If there's not enough room for CORDIC in each cog, could you instead make a single instance available in the HUB? Since you will have a 128-bit data bus, it should be possible to start a CORDIC calculation with a single HUBOP (pointing to a block of registers) and read the results on the following hub slot. With this approach, there is obviously the potential for resource conflict. This simplest solution is to leave it up to the programmer to avoid accessing CORDIC from two cogs at the same time.


    1) 200MHz
    2) yes
    3) 2-clock
    4) CORDIC
    5) new, with authentication
    6) yes
    7) no, maybe?
    8) no CLUT, WAITVID can convey 128 bits now
    9) every 16 clocks / 8 instructions
    10) Only A and B, for now
    11) yes

    CORDIC, MUL32X32, DIV64/32, SQRT (maybe) will be in the hub, but pipelined, so nobody has to wait for anybody else, only their turn at the hub.

    Cogs could offset each other by 1 clock via WAITCLK to tag-team on the pins.

    I don't know if cog-to-cog 32-bit links will be practical.
  • cgraceycgracey Posts: 13,629
    edited 2014-04-07 17:00
    Seairth wrote: »
    Also, I'm assuming that the following P2 features will not be ported:
    • SERDES
    • INDx
    • tasks
    • register remapping

    If this were the case, would it be possible to add an extremely simple cooperative multitasking instruction set? I'm thinking something along the following lines:
    • Single internal TASK register for holding a PC/Z/C.
    • GETTASK instruction to read TASK.
    • SETTASK instruction to write TASK.
    • SWTASK instruction that takes PC+1/Z/C and swaps it with whatever is in TASK.

    With just SETTASK and SWTASK, it would be possible to write drivers with "concurrent" read/write threads. With GETTASK, more complex schedulers could be developed. No, it's not as efficient as interleaved tasking, but it should be very little increase in complexity and circuitry for a significant increase in usability over the current P1 approach(es).


    Right, no serdes, tasks, register remapping - though there may be some INDx. Tasks in a non-pipelined architecture are almost trivial to implement, but I don't want to go there yet. Having multiple tasks IS a lot of fun and makes some apps possible to do in one cog.
  • Bill HenningBill Henning Posts: 6,445
    edited 2014-04-07 17:07
    Nope, all the nice palette stuff is gone. I will really miss the 4bpp mode, and palette modes. Unfortunately that needs AUX (formerly CLUT) and the new video engine... many gates :(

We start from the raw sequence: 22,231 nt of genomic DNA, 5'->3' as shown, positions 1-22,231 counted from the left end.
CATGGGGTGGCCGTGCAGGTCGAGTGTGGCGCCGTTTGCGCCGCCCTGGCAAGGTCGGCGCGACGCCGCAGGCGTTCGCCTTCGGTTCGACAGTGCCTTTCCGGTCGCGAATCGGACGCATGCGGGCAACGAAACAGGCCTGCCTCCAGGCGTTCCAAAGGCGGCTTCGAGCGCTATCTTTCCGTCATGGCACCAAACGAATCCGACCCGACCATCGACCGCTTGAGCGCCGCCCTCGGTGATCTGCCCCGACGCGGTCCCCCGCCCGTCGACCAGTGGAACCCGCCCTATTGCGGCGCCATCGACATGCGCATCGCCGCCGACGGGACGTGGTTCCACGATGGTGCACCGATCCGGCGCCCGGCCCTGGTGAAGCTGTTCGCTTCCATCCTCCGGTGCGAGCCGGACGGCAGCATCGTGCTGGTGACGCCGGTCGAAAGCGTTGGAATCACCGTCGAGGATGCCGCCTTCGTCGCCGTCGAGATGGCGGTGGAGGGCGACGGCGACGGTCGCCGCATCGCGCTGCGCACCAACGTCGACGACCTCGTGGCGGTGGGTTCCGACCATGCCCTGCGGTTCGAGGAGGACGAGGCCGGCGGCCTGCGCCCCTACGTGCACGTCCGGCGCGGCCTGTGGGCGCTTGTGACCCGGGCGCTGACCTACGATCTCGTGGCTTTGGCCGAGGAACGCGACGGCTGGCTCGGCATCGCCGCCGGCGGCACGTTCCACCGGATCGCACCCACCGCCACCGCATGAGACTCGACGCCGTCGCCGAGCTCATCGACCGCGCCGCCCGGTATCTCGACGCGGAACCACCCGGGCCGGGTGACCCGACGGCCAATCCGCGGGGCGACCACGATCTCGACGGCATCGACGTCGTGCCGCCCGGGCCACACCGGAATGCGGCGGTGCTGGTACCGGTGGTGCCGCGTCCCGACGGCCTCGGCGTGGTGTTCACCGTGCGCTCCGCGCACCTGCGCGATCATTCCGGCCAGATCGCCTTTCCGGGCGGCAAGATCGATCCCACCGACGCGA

On Morpheus, I use RRRGGGBB, works very well. A little external logic would allow RRGGBBII.
    jmg wrote: »
    Hmm - 8bpp ? Does this design include a 256 entry Palette RAM ?
    ie How does that 8bpp map onto the DACs chip has mentioned.
  • cgraceycgracey Posts: 13,629
    edited 2014-04-07 17:10
    jmg wrote: »
    How much RAM does that ~70% give, and what growth in die-edge would be needed to make it to 800x480 LCD numbers ?


    That's 512KB. Each 128KB takes 5.7 square mm.

    How much ram is needed for the LCD's?
  • Bill HenningBill Henning Posts: 6,445
    edited 2014-04-07 17:12
    Chip,

    - INDx would be EXTREMELY useful, especially if it has the same modes as P2 (so it can be used as a stack, or FIFO), Minimum 2 please, four would incredible.

    - Personally, I'd prefer 32 cogs, with my hub slot mapping table. Failing that, task capability would be great :)

    (putting on kevlar suit)

    - I don't dare ask for the PTRA/PTRB support... even with the kevlar suit on ... although it is great for compiler support
    cgracey wrote: »
    Right, no serdes, tasks, register remapping - though there may be some INDx. Tasks in a non-pipelined architecture are almost trivial to implement, but I don't want to go there yet. Having multiple tasks IS a lot of fun and makes some apps possible to do in one cog.
  • W9GFOW9GFO Posts: 4,007
    edited 2014-04-07 17:12
    cgracey wrote: »
    This thread is about the new chip we are going to build in the 180nm process...

    burns-excellent.gif
    324 x 220 - 7K
  • Ken GraceyKen Gracey Posts: 7,327
    edited 2014-04-07 17:13
    cgracey wrote: »
    . . .if we had 32 cogs.

    Exercising restraint can be so difficult and I encourage all of us to set limits now and design towards them. This morning we had only 16 cogs.

    You guys want a wet blanket? I'm here. We might be starting again, but we're in the home stretch, so let's finish this one!

    Ken Gracey
  • localrogerlocalroger Posts: 3,444
    edited 2014-04-07 17:15
    Just chiming in to say I like the idea of going ahead with this chip. P2 was getting out of hand and this looks much more do-able and still a quantum jump over what we have now. Will be following more closely than I was following the P2 thread lately...
  • SeairthSeairth Posts: 2,474
    edited 2014-04-07 17:19
    I don't dare ask for the PTRA/PTRB support... even with the kevlar suit on ... although it is great for compiler support

    I thought PTRx was necessary in order to access larger HUB memory spaces.
  • PropGuy2PropGuy2 Posts: 332
    edited 2014-04-07 17:21
    LOVE IT... Easy. Simple. Low power(?). Lots of cogs. Lots of memory, Lots of pins. No feature creep. P L E A S E.
  • jmgjmg Posts: 14,821
    edited 2014-04-07 17:27
    cgracey wrote: »
    That's 512KB. Each 128KB takes 5.7 square mm.

    How much ram is needed for the LCD's?